In Johnson v. Burmaster, 2008 WI App 4, 307 Wis. 2d 213, 744 N.W.2d 900, 902 (Wis. Ct. App. 2007), a virtual charter school was established in Northern Ozaukee, Wisconsin. Children from across the state registered, but were taught in their homes by means of internet and postal mail. Id.
The virtual school was financed via "open-enrollment transfer payments" from the students' residential districts to the defendant, Northern Ozaukee's school district. Id.
The plaintiffs, individual citizens and an education council, filed a complaint against the Northern Ozaukee school district, alleging that operating the virtual school was a violation of Wisconsin's statute. Id. at 903. Both parties filed their respective motions for summary judgment. Id. at 903-04. The trial court granted the defendant's motion, and the plaintiffs appealed. Id. at 904.
On appeal, the Wisconsin Court of Appeals examined "whether a non-resident pupil enrolled in the virtual school triggered the open-enrollment statute's provisions, including a shift in funding from the resident school district to the Northern Ozaukee school district." Id. at 906.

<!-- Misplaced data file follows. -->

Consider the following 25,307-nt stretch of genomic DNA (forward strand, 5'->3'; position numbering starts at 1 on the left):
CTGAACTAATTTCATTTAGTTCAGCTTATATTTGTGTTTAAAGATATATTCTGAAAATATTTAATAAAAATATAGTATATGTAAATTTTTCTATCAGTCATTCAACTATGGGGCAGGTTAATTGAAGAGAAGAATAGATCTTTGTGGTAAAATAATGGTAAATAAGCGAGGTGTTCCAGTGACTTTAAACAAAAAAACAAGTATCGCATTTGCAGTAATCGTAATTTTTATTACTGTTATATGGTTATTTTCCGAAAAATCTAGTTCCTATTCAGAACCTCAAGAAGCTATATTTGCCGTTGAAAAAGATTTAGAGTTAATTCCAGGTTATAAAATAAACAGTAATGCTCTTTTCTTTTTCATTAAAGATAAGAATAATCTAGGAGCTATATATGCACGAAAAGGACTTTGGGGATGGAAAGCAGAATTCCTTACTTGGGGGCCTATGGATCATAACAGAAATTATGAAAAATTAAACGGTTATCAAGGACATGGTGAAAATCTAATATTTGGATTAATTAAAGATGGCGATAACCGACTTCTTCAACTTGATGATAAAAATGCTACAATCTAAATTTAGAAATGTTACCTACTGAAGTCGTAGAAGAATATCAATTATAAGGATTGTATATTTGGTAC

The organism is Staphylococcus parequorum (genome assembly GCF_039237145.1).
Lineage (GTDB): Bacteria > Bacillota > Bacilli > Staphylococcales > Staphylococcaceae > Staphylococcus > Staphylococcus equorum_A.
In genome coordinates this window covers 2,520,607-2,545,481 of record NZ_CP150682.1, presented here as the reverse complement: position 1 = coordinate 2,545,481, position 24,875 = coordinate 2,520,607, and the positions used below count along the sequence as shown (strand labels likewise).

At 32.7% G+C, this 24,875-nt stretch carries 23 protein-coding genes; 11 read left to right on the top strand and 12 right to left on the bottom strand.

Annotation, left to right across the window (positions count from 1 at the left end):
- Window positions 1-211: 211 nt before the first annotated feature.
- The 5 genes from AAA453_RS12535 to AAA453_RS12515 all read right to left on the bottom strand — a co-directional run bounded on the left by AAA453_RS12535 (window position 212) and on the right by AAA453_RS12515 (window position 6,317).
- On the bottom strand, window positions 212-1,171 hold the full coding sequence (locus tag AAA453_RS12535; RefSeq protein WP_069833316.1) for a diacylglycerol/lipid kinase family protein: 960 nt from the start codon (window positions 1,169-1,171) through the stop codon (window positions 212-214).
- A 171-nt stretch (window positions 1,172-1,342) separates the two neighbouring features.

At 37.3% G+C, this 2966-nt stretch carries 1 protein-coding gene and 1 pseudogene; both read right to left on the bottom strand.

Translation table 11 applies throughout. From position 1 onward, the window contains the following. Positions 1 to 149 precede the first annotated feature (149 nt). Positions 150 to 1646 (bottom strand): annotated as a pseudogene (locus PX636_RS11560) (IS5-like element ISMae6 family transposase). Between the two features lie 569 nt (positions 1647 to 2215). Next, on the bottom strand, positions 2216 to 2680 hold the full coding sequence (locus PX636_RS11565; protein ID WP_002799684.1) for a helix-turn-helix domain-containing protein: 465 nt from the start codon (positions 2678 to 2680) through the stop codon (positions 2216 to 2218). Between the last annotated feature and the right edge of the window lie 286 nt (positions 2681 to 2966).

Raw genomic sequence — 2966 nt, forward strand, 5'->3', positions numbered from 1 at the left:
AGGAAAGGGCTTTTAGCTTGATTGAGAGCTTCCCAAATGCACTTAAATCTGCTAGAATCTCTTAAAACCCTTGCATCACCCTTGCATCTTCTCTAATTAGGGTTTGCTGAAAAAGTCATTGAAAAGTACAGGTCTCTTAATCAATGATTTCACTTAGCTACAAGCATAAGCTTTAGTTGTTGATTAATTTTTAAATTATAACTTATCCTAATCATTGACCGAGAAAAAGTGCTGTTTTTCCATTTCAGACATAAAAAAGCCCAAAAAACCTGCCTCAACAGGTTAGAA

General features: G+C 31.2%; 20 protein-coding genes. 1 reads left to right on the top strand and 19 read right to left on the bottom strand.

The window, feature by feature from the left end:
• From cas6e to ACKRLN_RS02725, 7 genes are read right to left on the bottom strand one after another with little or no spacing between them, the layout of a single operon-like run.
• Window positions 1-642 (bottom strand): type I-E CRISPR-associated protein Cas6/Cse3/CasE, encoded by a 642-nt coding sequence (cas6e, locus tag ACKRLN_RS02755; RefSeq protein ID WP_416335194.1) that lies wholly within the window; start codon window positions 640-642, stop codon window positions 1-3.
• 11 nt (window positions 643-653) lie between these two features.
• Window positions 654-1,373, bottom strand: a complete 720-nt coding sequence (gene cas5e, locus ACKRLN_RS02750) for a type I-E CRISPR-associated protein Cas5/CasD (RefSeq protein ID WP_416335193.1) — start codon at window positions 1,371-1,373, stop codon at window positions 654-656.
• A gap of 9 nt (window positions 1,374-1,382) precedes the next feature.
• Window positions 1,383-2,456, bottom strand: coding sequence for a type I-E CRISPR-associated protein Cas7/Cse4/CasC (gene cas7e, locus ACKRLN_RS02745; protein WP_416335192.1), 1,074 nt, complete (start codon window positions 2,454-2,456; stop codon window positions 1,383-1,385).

To determine this issue, the Court researched the statute, which allowed a student to "'attend a public school . . . in a non-resident school district." Id.
The parties disputed the meaning of "attend," arguing whether it constituted "physical" or "non-physical" presence. Id.
The Court determined that although the students "attended" the virtual school, they engaged in online learning and resources from their homes. See id.
Accordingly, the Court reversed the grant of summary judgment, and ordered the trial court to declare that the defendants violated the education statute and to "enjoin the education department from making pupil transfer payments based upon non-resident students enrolled in the virtual school." Id. at 909.